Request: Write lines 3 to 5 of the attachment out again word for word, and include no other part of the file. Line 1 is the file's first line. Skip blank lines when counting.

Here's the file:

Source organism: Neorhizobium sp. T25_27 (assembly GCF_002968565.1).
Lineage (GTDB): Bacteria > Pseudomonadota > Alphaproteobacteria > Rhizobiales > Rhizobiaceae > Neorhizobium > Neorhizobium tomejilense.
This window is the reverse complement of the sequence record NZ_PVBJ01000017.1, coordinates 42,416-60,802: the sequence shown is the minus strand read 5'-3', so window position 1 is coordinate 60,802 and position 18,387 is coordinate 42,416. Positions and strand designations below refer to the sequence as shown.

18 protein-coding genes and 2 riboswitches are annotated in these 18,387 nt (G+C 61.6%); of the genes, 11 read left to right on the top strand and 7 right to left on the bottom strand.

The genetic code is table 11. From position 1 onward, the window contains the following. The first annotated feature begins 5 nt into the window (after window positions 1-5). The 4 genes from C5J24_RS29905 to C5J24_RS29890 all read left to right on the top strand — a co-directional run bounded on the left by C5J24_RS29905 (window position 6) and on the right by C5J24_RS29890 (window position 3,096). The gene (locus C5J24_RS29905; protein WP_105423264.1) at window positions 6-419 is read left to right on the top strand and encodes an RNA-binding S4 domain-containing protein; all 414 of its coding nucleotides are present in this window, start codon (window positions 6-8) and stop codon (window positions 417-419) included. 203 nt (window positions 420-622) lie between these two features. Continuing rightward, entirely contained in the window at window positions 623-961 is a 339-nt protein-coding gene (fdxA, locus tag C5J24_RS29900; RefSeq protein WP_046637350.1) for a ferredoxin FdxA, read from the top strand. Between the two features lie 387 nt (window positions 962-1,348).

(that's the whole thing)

This window is the reverse complement of the sequence record NZ_PVBJ01000017.1, coordinates 42,416-60,802: the sequence shown is the minus strand read 5'-3', so window position 1 is coordinate 60,802 and position 18,387 is coordinate 42,416. Positions and strand designations below refer to the sequence as shown.

18 protein-coding genes and 2 riboswitches are annotated in these 18,387 nt (G+C 61.6%); of the genes, 11 read left to right on the top strand and 7 right to left on the bottom strand.

The genetic code is table 11. From position 1 onward, the window contains the following. The first annotated feature begins 5 nt into the window (after window positions 1-5). The 4 genes from C5J24_RS29905 to C5J24_RS29890 all read left to right on the top strand — a co-directional run bounded on the left by C5J24_RS29905 (window position 6) and on the right by C5J24_RS29890 (window position 3,096). The gene (locus C5J24_RS29905; protein WP_105423264.1) at window positions 6-419 is read left to right on the top strand and encodes an RNA-binding S4 domain-containing protein; all 414 of its coding nucleotides are present in this window, start codon (window positions 6-8) and stop codon (window positions 417-419) included. 203 nt (window positions 420-622) lie between these two features. Continuing rightward, entirely contained in the window at window positions 623-961 is a 339-nt protein-coding gene (fdxA, locus tag C5J24_RS29900; RefSeq protein WP_046637350.1) for a ferredoxin FdxA, read from the top strand. Between the two features lie 387 nt (window positions 962-1,348).